1. No more over or under watering

Self-watering planters are as much a boon for lazy and forgetful gardeners as they are for the most overzealous of plant parents.

The slow release of moisture in self-watering planters ensures the soil is never too wet or too dry. It takes all the guesswork out of the equation – all you need to do is top up the water reservoir once every week or two.

2. Less stress for everyone

Seeing your plants all sad and droopy is super stressful – for both of you!

Most plants are forgiving, though, and will quickly bounce back from the occasional over or under-watering.

Repeatedly swinging back and forth from extreme dehydration and rehydration will shock your plants into survival mode. And if it happens frequently, there will come a point where the plant will give up and die for good.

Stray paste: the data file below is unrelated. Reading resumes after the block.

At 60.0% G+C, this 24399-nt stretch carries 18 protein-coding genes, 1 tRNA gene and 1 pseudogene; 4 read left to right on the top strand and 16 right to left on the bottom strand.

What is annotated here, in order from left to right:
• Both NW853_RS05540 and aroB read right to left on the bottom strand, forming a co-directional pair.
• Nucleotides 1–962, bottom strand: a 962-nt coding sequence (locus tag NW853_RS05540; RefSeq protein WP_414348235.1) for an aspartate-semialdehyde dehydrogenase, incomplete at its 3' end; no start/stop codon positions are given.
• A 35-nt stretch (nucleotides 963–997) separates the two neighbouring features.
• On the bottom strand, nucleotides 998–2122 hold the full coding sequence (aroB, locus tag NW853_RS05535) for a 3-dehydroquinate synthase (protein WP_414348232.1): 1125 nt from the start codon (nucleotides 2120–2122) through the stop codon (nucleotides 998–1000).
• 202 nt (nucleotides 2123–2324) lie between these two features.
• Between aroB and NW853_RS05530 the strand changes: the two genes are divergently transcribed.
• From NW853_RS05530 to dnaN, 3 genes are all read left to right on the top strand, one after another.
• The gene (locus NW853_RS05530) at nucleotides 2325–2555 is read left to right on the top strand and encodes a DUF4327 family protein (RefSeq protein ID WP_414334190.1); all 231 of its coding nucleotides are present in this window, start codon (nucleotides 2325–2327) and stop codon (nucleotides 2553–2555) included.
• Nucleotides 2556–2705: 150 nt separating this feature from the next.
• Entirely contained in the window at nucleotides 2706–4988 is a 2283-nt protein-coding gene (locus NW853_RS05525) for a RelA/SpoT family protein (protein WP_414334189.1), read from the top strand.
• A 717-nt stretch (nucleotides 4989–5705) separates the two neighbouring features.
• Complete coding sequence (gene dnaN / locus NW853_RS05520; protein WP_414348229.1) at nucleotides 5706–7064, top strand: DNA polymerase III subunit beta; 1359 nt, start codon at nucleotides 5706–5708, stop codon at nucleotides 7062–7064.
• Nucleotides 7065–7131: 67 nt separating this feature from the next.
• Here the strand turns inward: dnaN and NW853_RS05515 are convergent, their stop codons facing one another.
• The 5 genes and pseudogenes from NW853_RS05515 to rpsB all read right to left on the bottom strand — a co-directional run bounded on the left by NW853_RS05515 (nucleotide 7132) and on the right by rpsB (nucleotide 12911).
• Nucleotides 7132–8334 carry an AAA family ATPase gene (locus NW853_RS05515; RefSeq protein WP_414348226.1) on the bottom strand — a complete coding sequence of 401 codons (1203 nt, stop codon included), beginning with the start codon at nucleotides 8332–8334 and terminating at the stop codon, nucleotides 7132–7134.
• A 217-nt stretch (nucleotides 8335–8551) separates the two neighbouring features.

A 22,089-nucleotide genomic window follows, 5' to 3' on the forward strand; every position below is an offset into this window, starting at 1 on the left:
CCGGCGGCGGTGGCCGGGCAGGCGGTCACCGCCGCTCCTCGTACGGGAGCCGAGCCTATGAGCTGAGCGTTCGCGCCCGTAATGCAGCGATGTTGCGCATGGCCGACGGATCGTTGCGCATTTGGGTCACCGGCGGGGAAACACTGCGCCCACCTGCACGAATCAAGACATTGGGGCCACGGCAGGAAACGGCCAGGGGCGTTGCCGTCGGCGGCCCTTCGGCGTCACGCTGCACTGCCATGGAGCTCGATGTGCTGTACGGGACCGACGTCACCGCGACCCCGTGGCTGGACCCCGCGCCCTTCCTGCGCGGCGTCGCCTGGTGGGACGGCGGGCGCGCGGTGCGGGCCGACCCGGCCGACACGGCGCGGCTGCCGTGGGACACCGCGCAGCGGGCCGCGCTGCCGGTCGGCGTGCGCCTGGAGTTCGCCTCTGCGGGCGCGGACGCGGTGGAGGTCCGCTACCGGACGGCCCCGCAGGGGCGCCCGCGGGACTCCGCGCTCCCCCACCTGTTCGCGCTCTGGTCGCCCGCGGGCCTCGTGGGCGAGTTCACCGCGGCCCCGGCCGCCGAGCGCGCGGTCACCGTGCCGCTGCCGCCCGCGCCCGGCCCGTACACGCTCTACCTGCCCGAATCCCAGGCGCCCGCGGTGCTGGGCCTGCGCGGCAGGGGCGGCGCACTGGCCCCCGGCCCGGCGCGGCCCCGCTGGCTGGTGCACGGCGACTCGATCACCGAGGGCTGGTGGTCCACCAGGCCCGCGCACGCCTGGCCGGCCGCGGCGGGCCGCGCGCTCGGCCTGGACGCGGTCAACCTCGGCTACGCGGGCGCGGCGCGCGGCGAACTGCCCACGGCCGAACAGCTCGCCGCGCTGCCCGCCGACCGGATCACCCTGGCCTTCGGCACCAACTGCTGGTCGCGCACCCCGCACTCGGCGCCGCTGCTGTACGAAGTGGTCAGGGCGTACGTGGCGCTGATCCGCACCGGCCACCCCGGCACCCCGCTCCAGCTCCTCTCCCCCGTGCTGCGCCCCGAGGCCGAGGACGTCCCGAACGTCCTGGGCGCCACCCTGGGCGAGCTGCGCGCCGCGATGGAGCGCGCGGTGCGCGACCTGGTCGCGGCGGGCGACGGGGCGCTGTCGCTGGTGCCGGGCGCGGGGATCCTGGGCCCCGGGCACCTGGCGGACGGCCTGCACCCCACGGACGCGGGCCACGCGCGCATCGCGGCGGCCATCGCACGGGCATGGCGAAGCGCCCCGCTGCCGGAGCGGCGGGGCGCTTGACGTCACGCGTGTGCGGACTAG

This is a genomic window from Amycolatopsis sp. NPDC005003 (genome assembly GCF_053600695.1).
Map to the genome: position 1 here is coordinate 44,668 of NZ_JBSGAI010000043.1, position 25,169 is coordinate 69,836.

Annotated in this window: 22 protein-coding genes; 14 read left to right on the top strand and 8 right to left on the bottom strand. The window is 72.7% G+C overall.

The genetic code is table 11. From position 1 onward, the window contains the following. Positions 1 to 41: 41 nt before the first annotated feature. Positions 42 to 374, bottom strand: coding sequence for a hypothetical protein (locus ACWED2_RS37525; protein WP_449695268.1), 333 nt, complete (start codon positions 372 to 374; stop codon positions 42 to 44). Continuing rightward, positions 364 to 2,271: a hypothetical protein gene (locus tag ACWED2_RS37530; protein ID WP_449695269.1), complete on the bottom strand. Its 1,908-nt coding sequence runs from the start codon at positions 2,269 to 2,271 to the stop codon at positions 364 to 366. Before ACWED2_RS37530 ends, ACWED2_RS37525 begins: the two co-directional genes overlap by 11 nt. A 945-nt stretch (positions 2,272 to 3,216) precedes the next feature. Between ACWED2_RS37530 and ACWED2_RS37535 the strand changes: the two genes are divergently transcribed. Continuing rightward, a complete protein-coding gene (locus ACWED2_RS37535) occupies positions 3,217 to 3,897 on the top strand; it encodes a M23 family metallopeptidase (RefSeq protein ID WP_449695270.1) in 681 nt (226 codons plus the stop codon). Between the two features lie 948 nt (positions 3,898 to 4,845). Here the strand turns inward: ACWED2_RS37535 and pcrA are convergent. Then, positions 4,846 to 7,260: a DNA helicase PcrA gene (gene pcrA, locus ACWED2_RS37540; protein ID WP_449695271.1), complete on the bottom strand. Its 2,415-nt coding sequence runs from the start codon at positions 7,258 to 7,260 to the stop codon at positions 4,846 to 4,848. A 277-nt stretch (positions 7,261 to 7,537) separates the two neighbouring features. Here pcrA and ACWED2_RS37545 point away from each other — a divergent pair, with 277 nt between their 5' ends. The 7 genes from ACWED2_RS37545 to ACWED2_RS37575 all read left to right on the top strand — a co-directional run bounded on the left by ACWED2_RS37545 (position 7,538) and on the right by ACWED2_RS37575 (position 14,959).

Self-watering planters will put a stop to the cycle of feast and famine. With continuous moisture, your plants will be in the happy middle and can focus their energies on the important stuff – you know, like leaves, flowers, and fruits.

3. Healthier plants and better yields

Tomatoes are thirstier than beans or peas. Lettuce needs more liquids than chives. Basil more than daisies.

The fruits and vegetables you grow in containers will have differing water needs. Larger plants will slurp up more than smaller ones. Younger plants and seedlings require less water at first, but will need more fluids as they pass certain developmental milestones.

As a general rule, fruits and veggies have much higher water requirements than ornamentals and herbs.